Arvind Thiruvengadam, a member of the West Virginia University team of researchers who discovered elevated levels of emissions from Volkswagen vehicles, has been named number two on Motor Trend’s annual Power List.
Thiruvengadam, a research assistant professor in the Statler College of Engineering and a member of the Center for Alternative Fuels, Engines and Emissions, was chosen for what Motor Trend says is work that could “very likely change the way governments test vehicle emissions in the future.”
The publication says the top 10 people on the list are “those who, in terms of their particular area of expertise, have had the most impact on the industry over the past 12 months.”
The research team from CAFEE, which includes Thiruvengadam, Dan Carder, interim director of the center; Greg Thompson, associate professor of mechanical and aerospace engineering; Marc Besch, research assistant for CAFEE; and Hemanth Kappana, who received his Ph.D. from WVU and now works in private industry, found that nitrogen oxide emissions – one of the top six common air pollutants – from two Volkswagen light-duty diesel engines exceeded EPA emissions standards by a factor of 15 to 35 and a factor of 5 to 20.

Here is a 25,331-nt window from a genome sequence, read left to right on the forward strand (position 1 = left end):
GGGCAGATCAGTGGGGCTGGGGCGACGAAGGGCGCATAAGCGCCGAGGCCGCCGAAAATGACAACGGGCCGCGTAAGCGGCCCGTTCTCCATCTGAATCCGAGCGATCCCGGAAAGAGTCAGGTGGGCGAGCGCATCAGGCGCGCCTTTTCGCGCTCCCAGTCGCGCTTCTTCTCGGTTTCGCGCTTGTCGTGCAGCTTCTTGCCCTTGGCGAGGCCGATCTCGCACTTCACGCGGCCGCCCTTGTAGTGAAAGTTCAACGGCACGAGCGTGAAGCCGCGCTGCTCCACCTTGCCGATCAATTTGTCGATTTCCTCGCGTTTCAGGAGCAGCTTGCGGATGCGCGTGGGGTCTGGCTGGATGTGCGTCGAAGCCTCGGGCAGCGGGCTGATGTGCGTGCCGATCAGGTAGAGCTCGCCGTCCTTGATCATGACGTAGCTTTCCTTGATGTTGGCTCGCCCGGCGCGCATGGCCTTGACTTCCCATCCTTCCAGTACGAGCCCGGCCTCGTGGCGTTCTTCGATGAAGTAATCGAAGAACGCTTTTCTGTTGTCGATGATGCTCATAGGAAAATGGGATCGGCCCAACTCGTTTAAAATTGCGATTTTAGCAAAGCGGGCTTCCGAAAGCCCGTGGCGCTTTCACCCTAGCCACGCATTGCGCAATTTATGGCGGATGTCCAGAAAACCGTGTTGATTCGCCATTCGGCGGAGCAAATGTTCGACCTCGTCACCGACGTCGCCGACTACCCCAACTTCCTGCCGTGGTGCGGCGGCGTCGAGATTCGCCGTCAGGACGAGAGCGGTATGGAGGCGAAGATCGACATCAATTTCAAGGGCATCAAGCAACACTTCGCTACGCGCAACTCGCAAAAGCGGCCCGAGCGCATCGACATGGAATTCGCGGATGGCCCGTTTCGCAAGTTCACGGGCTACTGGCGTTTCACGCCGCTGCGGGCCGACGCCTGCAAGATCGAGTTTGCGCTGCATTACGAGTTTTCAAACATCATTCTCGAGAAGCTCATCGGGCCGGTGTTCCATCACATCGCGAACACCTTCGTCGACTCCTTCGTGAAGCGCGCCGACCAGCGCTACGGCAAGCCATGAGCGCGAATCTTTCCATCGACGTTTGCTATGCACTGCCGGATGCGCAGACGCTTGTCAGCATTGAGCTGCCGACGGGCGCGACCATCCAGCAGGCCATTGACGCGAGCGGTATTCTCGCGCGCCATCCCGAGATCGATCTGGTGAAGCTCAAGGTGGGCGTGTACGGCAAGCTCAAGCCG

Others named to the Power List top 10 are the president of Subaru of America, the chief executive of Mercedes-AMG, the chairwoman of the California Air Resources Board and the co-founder of Google.
The broader list of 49 includes the CEO of General Motors, the President and CEO of Toyota, the CEO of Ford Motor Company, the CEO of Tesla, the comedian Jay Leno and the chief engineer of Chevrolet Corvette.
CAFEE has been a leader in emissions research for 25 years, providing research and development of technologies that will improve efficiency in transportation.
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